Before entering the mart, write a shopping list carefully. ‘I have to buy only the things I need’ to make my mind. However, when entering the mart, phrases such as ‘regret if I miss it’ and ‘only for today’ are catching up. I tried to resist the temptation and went back to the food corner, but the employee’s older sister said,’If you buy it now, I will give you one more. He rationalizes himself and puts it in the cart, saying it was necessary anyway. In the cosmetics corner, new hand creams from the brands you usually liked are also included. After shopping, just before handing out the card in front of the cash register, he grabs a sausage for snack on his way home. Every time I check a receipt, I think about it. ‘When did you buy so much?’ What happened in the mart?
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A subject wearing a wireless headset-shaped device on his head watches an advertisement. On the outside, it is not different from our appearance watching TV at home, but the *EEG (EEG) measuring device worn by the subject collects more than 250 brain waves per second. Through the EEG measuring device, the experimenters observe the emotional response of the subject that changes frequently even during a short advertisement of 15 seconds. Based on the measurement results, the experimenters find out in which scene the subject’s attention has increased or whether the subject’s arousal has increased due to the appearance of a specific person. The results thus obtained provide marketers with important clues about consumer tendencies. This is a collaboration between a brain scientist and a marketer, neuromarketing.
Brain meets marketing, neuromarketing
Neuromarketing is a compound word of neuro and marketing, which means neuroscience, and is a technology that finds out the psychology and behavioral direction of consumers using the reaction of the brain when consumers send their gaze and applies it to marketing. Neuro research technologies used in neuromarketing include an electroencephalograph that measures the flow of electricity generated when the brain waves are transmitted and an eye tracker that captures information where the eye catches.
Neuromarketing compared the taste of each cup of Coca-Cola and Pepsi in 1975,’Pepsi Challenge!’ It was born from a medical student who questioned the results of the experiment. In the experiment, the public replied that Pepsi tasted better if Coca-Cola and Pepsi were not labeled, but Coca-Cola was more delicious if the two labels were on the cup. This was the result of the Coca-Cola brand acting on consumers’ unconsciousness. Coca-Cola’s marketing influenced consumers’ unconsciousness and led to the evaluation of taste. Later, Harvard University marketing professor Gerald Zaltman devised the Saltman technique (ZMET) in the 1990s to show pictures to consumers and induce associations with them. Neuromarketing, which began with Saltman’s technique, continued to develop and was introduced to the world in 2002 by a marketing company called ‘BrightHouse’.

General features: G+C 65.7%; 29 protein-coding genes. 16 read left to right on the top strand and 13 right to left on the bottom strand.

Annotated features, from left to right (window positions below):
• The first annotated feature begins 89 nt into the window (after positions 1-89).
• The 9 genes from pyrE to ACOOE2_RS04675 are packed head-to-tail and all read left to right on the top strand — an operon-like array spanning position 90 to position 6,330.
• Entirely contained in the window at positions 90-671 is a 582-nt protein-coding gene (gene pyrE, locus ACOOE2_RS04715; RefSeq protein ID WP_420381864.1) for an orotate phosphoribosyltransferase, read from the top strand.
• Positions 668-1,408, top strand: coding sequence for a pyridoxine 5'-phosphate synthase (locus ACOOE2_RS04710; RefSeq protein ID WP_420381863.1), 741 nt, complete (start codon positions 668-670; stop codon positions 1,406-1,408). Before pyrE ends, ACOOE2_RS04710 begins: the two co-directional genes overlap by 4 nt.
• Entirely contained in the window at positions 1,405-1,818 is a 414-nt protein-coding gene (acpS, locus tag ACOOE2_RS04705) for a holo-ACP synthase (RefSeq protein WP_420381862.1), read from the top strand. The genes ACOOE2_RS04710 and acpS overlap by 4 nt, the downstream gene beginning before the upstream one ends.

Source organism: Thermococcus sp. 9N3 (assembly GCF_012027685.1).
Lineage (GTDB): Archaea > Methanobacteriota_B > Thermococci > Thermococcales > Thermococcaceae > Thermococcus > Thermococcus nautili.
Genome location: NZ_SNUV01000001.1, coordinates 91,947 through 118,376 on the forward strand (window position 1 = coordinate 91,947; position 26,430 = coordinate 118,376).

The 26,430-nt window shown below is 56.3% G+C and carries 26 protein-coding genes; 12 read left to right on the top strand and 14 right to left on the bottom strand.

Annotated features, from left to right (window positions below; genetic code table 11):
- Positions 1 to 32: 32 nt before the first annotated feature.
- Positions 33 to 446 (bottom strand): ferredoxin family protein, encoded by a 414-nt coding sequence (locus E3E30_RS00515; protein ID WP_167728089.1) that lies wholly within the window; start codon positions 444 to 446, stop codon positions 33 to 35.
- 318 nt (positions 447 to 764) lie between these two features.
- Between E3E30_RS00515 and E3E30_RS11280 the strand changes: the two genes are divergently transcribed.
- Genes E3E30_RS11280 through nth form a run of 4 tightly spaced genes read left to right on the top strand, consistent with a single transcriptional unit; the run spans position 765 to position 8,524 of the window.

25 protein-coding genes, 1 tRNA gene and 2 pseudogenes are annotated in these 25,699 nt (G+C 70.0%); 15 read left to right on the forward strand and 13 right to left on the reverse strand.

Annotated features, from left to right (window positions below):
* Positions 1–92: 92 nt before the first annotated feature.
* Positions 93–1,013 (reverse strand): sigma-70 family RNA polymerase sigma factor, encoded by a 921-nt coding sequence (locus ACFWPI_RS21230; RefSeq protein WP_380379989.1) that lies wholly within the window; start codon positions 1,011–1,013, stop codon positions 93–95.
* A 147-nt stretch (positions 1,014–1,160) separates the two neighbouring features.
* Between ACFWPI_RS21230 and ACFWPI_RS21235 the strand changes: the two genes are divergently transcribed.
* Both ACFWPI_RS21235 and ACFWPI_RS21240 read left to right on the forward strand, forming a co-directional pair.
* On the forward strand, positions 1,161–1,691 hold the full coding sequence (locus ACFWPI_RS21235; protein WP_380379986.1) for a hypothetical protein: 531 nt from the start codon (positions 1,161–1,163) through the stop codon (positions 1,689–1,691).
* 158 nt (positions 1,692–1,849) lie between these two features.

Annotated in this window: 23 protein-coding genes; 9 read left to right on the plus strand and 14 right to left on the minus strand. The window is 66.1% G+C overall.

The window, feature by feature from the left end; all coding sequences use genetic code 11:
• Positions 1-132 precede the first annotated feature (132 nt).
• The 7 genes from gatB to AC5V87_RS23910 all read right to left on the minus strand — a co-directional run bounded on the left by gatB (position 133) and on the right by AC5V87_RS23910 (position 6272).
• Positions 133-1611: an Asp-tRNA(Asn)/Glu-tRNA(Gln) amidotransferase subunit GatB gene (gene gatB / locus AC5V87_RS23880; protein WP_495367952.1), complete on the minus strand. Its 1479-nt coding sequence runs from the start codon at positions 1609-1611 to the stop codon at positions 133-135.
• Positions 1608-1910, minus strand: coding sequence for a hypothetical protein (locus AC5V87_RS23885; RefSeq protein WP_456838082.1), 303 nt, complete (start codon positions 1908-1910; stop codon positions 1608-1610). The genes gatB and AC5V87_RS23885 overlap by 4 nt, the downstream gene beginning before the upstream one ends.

Neuromarketing landed in USA
Currently, neuromarketing research is being actively conducted mainly overseas, but domestic cases are also gradually increasing. According to Shin Hyun-jun and Lee Eun-ju’s 『Principles and Examples of Neuromarketing』, Neuromarketing was introduced to USA around 2002. Amorepacific (hereinafter referred to as Amore), a domestic cosmetic brand, is one of the earliest companies that introduced neuromarketing techniques in USA. Amore entered the color cosmetics market in 2004 and conducted neuromarketing research. It was to understand the image of consumers about Amore. As a result of observing the brain after showing a photo of color cosmetics to women, foreign brand products became the object of excitement and immersion to consumers, while the Amore brand had a strong image of a familiar ‘old lover’. Unlike overseas luxury brands, Amore brand products were recognized as a popular image of mid- to low-priced among consumers. Based on these research results, Amore focused on creating a more luxurious brand image, and as a result, it entered the department store distribution network for the first time among domestic brands.
Neuromarketing is also used to name products or construct designs. Kia Motors’ semi-large sedan K7 is the result of Neuromarketing. K7 is made in the ‘Alphanumeric method’ that combines alphabets and numbers. The alphanumeric method is a method used mainly by foreign car brands and can give consumers a luxurious feel, but there was a concern that it did not match the ‘young sensation’ that Kia Motors put forward as a brand image. Kia Motors’ brand management team chose a neuromarketing research method to compensate for the limitations of this alphanumeric method. Through neuromarketing, it was decided to select the combination of numbers and alphabets with the highest consumer preference. KAIST Professor Jae-Seung Jeong, who was commissioned by Kia Motors for neuromarketing research, conducted eye tracking and *fMRI techniques for 100 Americans and 100 foreigners living in America for 3 years or more. As a result, it was confirmed that the subjects felt a strong preference for the car name K7 and came up with an innovative and luxurious image. In June 2010, Kia Motors’ K7 also doubled the sales of Hyundai Motor’s semi-large sedan’Grandeur’.